not a courtroom advocate:
severe and persuasive ... sounds like something a courtroom advocate would aspire to
1.18.2008 12:43am
Milhouse (www):
If the harassment was enough to persuade the victim to take some action, then it must have been severe.
1.18.2008 1:13am
Federal Dog:
I remain unconvinced.
1.18.2008 7:33am
Falafalafocus (mail):
Why no discussion regarding whether persuasive harrassment violates the Due Frocess Clause?
1.18.2008 7:50am
Bottomfish (mail):
Sounds as if a lot of the people who type these court documents are half asleep.
1.18.2008 8:33am

In any case, severe or not, the hostile work environment is rarely "persuasive" to the victim.

Isn't that tautological? If the "victim" is persuaded, she would not consider it a hostile work environment.
1.18.2008 9:43am
CheckEnclosed (mail):
Is there any casual relation between reference to severe or persuasive conduct in opinions, and the quality of same? What about findings concerning a hostel environment?
1.18.2008 11:13am
...casual relation..
...hostel environment...

well played
1.18.2008 11:58am
Hans Bader (mail):
Note that the test is only severe OR pervasive in the workplace and some other settings. The test is severe AND pervasive in the SCHOOL setting. AND, not OR.

In the SCHOOL setting, a student must show that the harassment is severe AND pervasive to recover damages, as the Supreme Court emphasized no less than four times in Davis v. Monroe County Board of Education, 526 U.S. 629 (1999).

Yet some lower courts ignore this, allowing students to recover for harassment that is pervasive but not severe (like dirty jokes that are commonplace but not life-altering), even though the Supreme Court clearly required that a Title IX plaintiff show that the harassment is severe AND pervasive, requiring a showing of severity in any case.

(Other lower courts, by contrast, properly require severe AND pervasive harassment, as the Supreme Court emphasized).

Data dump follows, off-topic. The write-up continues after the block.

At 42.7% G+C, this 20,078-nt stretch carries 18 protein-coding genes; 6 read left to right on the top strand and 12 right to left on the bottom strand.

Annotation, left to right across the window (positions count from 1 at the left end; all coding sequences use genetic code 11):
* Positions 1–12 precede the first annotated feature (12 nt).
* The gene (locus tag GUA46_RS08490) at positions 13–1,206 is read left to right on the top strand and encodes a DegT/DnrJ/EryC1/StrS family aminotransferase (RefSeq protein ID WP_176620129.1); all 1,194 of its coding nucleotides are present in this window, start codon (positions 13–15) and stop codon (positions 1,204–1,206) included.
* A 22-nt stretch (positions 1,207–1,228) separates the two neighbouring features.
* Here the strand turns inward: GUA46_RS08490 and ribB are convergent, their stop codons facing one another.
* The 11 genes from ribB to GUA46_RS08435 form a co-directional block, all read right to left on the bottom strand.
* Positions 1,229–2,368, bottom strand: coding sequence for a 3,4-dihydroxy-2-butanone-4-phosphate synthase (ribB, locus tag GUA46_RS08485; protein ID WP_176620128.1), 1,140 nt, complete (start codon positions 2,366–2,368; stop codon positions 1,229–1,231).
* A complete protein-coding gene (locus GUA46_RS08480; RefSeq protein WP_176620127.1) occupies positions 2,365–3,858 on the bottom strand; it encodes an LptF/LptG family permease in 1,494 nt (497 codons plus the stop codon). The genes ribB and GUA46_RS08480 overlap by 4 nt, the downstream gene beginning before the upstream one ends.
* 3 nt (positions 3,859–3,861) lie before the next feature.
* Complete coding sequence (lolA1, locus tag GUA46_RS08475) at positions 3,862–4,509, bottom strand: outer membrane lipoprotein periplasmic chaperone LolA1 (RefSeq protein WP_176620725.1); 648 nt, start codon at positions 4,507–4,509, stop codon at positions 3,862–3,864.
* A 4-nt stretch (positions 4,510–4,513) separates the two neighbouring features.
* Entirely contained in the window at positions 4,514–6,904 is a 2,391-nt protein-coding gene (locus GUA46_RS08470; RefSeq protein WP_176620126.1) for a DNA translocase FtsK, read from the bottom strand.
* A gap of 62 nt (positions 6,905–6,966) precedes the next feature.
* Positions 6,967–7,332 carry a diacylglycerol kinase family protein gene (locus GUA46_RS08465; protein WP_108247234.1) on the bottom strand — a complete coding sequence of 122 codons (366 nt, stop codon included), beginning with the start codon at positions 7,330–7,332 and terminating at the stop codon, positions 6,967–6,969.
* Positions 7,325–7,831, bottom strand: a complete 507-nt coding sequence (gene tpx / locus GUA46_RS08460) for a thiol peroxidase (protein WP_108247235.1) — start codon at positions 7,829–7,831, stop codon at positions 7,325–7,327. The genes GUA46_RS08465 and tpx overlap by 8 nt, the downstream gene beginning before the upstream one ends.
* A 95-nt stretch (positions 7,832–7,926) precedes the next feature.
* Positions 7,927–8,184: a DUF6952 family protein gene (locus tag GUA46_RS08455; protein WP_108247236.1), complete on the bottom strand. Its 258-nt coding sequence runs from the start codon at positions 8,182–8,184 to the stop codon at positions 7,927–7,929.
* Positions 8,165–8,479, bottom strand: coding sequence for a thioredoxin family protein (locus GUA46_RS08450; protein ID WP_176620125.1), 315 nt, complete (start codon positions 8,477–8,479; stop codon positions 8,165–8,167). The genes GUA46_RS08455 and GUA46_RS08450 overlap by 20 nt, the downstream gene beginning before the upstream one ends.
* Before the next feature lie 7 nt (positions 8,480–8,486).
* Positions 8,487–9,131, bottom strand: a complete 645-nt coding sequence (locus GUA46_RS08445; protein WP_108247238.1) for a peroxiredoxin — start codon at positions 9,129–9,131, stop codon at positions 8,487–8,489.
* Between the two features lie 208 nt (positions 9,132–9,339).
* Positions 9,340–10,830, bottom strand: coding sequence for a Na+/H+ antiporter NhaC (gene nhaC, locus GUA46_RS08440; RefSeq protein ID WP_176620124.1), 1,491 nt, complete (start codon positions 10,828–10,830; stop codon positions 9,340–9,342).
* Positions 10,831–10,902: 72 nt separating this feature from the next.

Moreover, unlike in the Title VII workplace context, where a single act of physical harassment can be severe enough for liability, the Court's opinion in Davis made clear that a single act is not enough under Title IX.
1.18.2008 12:49pm
Sarah (mail) (www):
I thought for sure, reading this post, that someone would make a Clinton joke in the comments. Oh, well.

I'm honestly surprised that it only shows up 100 times. If you reverse the "s" and "v" (persavive) all of my spell-checkers suggest "persuasive" as the top (or only) fix. I guess lawyers are better typists than I have been led to believe from my admittedly limited exposure to the general law school population -- or maybe the fact that there are two letters between "s" and "v" in this case serves as a deterrent to that particular typo. If you flat-out don't know how to spell it, and put in "purvasive," all the spell-checkers I have correctly suggest "pervasive" as the fix.
1.18.2008 3:39pm
IB Bill (mail) (www):
I used to be a legal reporter, and I had a terrible habit of writing "motion to discuss" instead of "motion to dismiss." The copy editors used to laugh about it, until they got annoyed.

Motion to discuss: The court forces you to talk about whatever is bothering the other person.
1.18.2008 3:42pm
lindaseebach (mail):
Errors of this kind are (whimsically) called "eggcorns," as in "mighty oaks from tiny eggcorns grow." Chris Waigl maintains a list at and this one appears to be new.


Erroneous as it may be, the substitution involved more than just ignorance: an acorn is more or less shaped like an egg; and it is a seed, just like grains of corn. So if you don't know how acorn is spelled, egg corn actually makes sense.

. . .

The crucial element is that the new form makes sense: for anyone except lexicographers or other people trained in etymology, more sense than the original form in many cases.
1.18.2008 11:34pm
Peter B. Nordberg (mail) (www):
"The actual legal phrase"? What inspires this unwonted outburst of prescriptivism?
1.19.2008 3:01pm